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Are you on mute?

Arguably the most used phrase on video calls in recent times is “you are on mute,” often accompanied by “we cannot see you” or “your video is off!” Since the start of the Covid-19 pandemic, many companies moved to a remote work or work from home policy. Depending on the level of Covid-19 severity, some companies have started to move certain employees back to the office, but they are fast realizing the impact of the new distributed world that we live in and whether the classic morning-and-afternoon commute and 9 – 5 workday will return or not, remains to be seen.

What is evident, is that many companies are using their learnings from the pandemic and have started to migrate from strict command-and-control routines to a more employee friendly support structure that enables new policies centered around working remotely: anytime, anywhere – as long as the agreed output performance indicators are reached. The reality is that this approach to work will be with us for the foreseeable future, if not permanent, and this begs the question, “Are you on mute?” or perhaps, “Is your team on mute?” Can you see everyone and are you aware of their existence? Perhaps this is starting to border the paranormal for some traditional leaders, but the real question is if your team is truly switched-on? Do they fully comprehend the outcomes that the team has to reach and are they aligned to the shared dream of the organization?

When teams operate in a blended environment of office work, home-office and anytime-anywhere, a negative side-effect is that certain team members could be disengaged, just going with the flow, or not actively participating in online (or physical!) sessions. We’ve already discussed the importance of Psychological Safety when leading teams in a distributed world and highlighted 5 steps and 15 work practices to enhance Psychological Safety. The question however remains – how do I reach the quiet ones? How to I ensure that all my team members are engaged and participating? Here are 10 work practices to increase team engagement:

1. BREAK DOWN SILOS  

WHAT TO DO:
Remove literal and figurative barriers between workers to encourage interaction. For severe Covid-19 risk situations, transparent screens can be used in the office environment. For online work, enable the team to meet and use online software applications that works for them.

WHY DO IT?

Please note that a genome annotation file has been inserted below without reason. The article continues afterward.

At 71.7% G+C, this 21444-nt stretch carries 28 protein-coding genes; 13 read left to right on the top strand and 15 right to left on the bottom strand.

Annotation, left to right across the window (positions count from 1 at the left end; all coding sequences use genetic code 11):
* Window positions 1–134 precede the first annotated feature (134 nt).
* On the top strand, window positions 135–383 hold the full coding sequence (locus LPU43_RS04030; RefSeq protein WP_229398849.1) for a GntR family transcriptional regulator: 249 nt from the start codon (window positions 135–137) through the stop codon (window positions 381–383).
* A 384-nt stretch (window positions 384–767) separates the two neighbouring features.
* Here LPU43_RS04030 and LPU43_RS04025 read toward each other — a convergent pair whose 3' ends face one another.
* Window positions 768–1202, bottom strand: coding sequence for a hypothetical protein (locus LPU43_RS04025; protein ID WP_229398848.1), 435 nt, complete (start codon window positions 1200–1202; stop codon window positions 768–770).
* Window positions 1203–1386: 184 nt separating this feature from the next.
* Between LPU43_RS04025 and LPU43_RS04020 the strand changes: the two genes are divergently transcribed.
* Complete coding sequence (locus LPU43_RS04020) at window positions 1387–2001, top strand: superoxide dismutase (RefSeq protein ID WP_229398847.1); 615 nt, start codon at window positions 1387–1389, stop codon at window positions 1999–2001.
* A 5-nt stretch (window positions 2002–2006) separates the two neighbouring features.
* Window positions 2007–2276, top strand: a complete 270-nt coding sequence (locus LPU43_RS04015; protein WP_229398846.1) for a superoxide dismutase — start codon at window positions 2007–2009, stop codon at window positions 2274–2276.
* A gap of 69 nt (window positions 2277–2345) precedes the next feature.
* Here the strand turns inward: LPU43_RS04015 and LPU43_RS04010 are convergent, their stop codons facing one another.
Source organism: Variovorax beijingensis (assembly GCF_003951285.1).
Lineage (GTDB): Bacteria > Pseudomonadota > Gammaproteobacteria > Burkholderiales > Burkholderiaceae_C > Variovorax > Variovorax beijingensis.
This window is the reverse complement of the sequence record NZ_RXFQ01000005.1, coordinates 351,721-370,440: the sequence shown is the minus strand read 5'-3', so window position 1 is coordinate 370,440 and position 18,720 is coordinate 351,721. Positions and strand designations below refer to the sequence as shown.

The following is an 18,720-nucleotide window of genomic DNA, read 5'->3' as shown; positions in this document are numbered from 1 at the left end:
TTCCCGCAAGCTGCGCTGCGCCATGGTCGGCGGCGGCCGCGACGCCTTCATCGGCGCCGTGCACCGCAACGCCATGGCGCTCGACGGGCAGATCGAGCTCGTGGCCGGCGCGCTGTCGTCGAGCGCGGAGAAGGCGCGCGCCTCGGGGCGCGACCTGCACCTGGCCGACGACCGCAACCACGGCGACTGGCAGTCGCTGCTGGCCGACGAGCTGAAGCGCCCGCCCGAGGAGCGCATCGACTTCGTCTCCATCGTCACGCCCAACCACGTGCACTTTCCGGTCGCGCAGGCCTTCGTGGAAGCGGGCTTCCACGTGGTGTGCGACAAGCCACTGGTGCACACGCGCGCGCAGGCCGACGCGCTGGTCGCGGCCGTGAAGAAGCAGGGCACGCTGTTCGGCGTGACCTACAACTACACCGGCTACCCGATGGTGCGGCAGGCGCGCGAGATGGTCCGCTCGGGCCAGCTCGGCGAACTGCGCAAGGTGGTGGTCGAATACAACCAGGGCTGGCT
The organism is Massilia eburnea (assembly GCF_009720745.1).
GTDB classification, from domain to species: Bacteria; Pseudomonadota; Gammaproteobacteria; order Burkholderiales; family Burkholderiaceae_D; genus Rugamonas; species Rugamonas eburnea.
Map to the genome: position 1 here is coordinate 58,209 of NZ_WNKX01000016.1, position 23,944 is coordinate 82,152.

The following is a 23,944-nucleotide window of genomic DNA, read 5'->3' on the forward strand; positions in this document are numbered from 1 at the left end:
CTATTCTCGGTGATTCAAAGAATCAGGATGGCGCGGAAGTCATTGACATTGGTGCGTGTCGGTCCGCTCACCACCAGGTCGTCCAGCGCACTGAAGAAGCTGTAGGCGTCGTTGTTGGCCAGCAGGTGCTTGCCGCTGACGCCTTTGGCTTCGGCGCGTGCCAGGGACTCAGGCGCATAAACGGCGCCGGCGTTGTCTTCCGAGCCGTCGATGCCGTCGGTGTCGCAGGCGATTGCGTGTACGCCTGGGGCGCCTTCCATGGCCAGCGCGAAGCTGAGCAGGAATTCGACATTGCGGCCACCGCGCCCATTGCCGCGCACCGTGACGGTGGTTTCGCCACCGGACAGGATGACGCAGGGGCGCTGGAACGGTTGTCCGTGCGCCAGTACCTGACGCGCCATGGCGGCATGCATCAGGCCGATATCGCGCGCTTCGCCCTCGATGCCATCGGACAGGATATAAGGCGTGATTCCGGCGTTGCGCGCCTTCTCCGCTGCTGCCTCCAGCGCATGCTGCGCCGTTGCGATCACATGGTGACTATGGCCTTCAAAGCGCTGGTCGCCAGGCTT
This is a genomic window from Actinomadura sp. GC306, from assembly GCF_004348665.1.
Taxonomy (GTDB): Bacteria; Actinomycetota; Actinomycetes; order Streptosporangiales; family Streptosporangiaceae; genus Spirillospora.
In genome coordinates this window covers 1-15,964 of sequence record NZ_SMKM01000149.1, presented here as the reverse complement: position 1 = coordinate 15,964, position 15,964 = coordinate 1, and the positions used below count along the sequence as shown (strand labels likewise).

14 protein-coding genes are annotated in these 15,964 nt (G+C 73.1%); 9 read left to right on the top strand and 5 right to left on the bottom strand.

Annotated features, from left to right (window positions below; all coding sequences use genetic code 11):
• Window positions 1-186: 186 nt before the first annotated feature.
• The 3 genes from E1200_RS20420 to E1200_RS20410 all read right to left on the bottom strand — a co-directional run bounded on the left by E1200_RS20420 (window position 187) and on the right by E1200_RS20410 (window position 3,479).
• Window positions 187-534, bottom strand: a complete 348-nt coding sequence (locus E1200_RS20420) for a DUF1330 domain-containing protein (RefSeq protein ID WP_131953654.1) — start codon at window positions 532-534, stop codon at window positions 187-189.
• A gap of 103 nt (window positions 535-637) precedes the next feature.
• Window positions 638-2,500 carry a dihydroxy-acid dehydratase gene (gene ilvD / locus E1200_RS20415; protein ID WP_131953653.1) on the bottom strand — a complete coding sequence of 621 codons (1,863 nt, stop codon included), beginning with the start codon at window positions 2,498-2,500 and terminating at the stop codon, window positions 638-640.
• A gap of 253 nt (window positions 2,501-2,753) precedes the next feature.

Most work situations benefit when everyone can talk and listen to each other – facing one another and engaging in energetic conversations. When employees can connect directly with one another – not just with the team leader – it drives performance. When people can periodically go exploring outside their own team, seeking ideas from outside, bringing information back, the whole company benefits.

2. CHECK-IN, CHECK-OUT   

WHAT TO DO:
Start meetings with a check in, and end them with a check-out, that is designed to make people focus on the meeting ahead.

WHY DO IT?
When people bring their full selves intentionality to the meeting, it creates focus and betters the bond and trust between people. Deliberately carving out a time for checking-in and checking-out of meetings, creates a natural transition to the details of the meeting, making it an effective way to bring everyone into the meeting before getting to the brass tacks.

3. SHARE DECISIONMAKING 

WHAT TO DO:
Distribute decision making power to the collective.

WHY DO IT?
Once a group of people get together to make decisions, the responsibility for the decision isn’t upon the shoulders of any single person. Instead, the entire group is responsible. When a group agrees on something there’s a better chance of avoiding errors and minimizing risks. You can pool the group’s experience and knowledge to draw the best conclusions. People then feel less fearful about voicing their opinions and  making decisions. This reduces pressure on leaders and it boosts innovation and creativity within the organization. 

4. CREATE THE SPACE FOR PARTICIPATION  

WHAT TO DO:
Allow everyone in the organization, across levels, to be involved in
everyday decision-making processes.

WHY DO IT?
Employees need to feel empowered so that they continue to give their best to the company. This can’t happen just through workshops and lectures but also by letting them feel like they’re important to the company. When there is a space for them to express their opinions and be involved in the decision making process, they feel like they are partners in the business and take more interest in it. This makes sure the organization is a positive, transparent place that provides a space for everyone to be part of the important decisions. In turn, employees are motivated to become better people, to grow and achieve bigger goals.

5. LEADER ON DEMAND